Classically, epistasis is either computed exactly by Walsh coefficients or estimated by sampling. Exact computation is usually of theoretical interest since the computation typically grows exponentially with the number of bits in the domain. Given an evaluation function, epistasis also can be estimated by sampling. However this approach gives us little insight into the origin of the epistasis and is prone to sampling error.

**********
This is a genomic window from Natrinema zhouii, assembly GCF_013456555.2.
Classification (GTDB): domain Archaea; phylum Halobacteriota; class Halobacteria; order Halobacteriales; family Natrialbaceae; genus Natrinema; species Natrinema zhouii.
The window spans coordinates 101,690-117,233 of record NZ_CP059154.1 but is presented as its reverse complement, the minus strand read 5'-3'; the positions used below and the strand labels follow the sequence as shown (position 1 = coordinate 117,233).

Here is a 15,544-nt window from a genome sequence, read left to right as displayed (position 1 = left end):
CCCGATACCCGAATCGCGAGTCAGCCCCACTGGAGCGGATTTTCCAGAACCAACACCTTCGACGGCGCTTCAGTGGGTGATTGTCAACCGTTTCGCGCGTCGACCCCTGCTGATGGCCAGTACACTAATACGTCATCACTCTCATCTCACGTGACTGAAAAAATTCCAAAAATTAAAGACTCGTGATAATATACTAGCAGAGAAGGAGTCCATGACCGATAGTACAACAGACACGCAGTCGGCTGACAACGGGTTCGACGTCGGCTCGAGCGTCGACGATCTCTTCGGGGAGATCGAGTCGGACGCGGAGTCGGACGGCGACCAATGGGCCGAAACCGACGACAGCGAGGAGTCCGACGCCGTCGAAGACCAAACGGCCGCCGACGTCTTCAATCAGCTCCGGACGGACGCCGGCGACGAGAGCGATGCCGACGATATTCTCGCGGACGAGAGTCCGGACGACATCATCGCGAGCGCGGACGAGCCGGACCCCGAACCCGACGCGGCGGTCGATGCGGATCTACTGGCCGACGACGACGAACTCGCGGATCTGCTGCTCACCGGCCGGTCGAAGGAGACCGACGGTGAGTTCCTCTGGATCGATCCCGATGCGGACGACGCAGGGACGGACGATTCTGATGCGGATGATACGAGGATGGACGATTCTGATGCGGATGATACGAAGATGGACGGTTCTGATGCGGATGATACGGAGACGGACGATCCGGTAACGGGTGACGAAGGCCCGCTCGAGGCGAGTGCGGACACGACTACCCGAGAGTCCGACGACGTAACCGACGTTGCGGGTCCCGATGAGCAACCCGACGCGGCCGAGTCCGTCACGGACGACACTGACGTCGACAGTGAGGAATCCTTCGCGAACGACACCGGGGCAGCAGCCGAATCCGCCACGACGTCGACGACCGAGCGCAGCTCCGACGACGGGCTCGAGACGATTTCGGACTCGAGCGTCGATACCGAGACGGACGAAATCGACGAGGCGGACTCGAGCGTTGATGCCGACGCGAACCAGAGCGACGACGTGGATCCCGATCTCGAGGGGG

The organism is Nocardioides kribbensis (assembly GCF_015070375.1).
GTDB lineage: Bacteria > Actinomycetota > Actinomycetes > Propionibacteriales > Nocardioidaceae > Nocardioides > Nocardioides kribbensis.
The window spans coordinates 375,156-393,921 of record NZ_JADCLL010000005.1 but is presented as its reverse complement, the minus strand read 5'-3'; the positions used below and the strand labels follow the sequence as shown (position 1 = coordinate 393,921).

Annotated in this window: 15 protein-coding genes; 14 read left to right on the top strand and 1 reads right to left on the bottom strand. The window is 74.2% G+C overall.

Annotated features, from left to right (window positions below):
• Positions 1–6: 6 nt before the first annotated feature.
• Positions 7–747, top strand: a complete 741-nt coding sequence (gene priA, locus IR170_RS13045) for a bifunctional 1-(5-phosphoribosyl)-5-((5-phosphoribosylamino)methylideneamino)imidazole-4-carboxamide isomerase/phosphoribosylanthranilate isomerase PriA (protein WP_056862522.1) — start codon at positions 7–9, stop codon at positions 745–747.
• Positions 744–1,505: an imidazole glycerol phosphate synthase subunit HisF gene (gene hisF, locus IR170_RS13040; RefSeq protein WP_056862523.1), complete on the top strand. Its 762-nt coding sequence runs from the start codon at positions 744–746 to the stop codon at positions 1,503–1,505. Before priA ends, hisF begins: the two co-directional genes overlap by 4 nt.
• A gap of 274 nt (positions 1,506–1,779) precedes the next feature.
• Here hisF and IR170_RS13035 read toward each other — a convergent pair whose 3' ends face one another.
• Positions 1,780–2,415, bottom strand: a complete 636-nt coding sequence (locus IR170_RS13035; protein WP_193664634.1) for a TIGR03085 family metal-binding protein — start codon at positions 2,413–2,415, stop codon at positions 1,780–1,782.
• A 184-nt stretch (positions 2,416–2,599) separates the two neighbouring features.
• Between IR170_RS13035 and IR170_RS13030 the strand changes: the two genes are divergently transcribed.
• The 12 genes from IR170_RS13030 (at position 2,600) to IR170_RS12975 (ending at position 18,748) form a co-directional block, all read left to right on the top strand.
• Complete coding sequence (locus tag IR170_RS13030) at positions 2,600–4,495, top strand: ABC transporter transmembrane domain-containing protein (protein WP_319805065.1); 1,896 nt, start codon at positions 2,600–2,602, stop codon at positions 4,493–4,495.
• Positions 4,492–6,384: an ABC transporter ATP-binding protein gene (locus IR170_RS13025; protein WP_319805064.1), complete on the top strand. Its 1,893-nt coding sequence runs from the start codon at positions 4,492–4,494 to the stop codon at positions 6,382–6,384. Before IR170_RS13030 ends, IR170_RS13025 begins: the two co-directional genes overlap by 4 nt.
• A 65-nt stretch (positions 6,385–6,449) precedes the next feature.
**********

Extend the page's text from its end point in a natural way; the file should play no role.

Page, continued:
This paper presents theorems establishing the bounds of epistasis for problems that can be stated as mathematical expressions. This leads to substantial computational savings for bounding the difficulty of a problem. Furthermore, working with these theorems in a mathematical context, one can gain insight into the mathematical origins of epistasis and how a problem's epistasis might be reduced. We present several new measures for epistasis and give empirical evidence and examples to demonstrate the application of the theorems. In particular, we show that some functions display “parity” such that by picking a well-defined representation, all Walsh coefficients of either odd or even index become zero, thereby reducing the nonlinearity of the function.

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